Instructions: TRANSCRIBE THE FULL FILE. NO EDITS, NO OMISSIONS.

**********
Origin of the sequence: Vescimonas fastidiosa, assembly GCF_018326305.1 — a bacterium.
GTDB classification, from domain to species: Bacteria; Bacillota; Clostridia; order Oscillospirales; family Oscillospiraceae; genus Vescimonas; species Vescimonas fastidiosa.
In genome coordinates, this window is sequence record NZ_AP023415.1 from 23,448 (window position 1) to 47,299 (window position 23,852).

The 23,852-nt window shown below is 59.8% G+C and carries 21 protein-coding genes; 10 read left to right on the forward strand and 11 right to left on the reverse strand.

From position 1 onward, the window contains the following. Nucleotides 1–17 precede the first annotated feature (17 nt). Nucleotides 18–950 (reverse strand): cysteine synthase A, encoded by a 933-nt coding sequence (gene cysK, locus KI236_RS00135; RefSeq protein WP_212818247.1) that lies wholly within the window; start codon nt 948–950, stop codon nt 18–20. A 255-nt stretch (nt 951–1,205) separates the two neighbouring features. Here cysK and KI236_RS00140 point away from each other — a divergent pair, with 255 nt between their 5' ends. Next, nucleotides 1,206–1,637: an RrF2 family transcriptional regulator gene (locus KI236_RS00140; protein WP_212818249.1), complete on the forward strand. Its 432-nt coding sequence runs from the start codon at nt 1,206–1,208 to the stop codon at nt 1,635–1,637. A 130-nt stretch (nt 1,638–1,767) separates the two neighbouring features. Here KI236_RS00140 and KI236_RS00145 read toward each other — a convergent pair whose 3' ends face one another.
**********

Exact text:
Origin of the sequence: Vescimonas fastidiosa, assembly GCF_018326305.1 — a bacterium.
GTDB classification, from domain to species: Bacteria; Bacillota; Clostridia; order Oscillospirales; family Oscillospiraceae; genus Vescimonas; species Vescimonas fastidiosa.
In genome coordinates, this window is sequence record NZ_AP023415.1 from 23,448 (window position 1) to 47,299 (window position 23,852).

The 23,852-nt window shown below is 59.8% G+C and carries 21 protein-coding genes; 10 read left to right on the forward strand and 11 right to left on the reverse strand.

From position 1 onward, the window contains the following. Nucleotides 1–17 precede the first annotated feature (17 nt). Nucleotides 18–950 (reverse strand): cysteine synthase A, encoded by a 933-nt coding sequence (gene cysK, locus KI236_RS00135; RefSeq protein WP_212818247.1) that lies wholly within the window; start codon nt 948–950, stop codon nt 18–20. A 255-nt stretch (nt 951–1,205) separates the two neighbouring features. Here cysK and KI236_RS00140 point away from each other — a divergent pair, with 255 nt between their 5' ends. Next, nucleotides 1,206–1,637: an RrF2 family transcriptional regulator gene (locus KI236_RS00140; protein WP_212818249.1), complete on the forward strand. Its 432-nt coding sequence runs from the start codon at nt 1,206–1,208 to the stop codon at nt 1,635–1,637. A 130-nt stretch (nt 1,638–1,767) separates the two neighbouring features. Here KI236_RS00140 and KI236_RS00145 read toward each other — a convergent pair whose 3' ends face one another.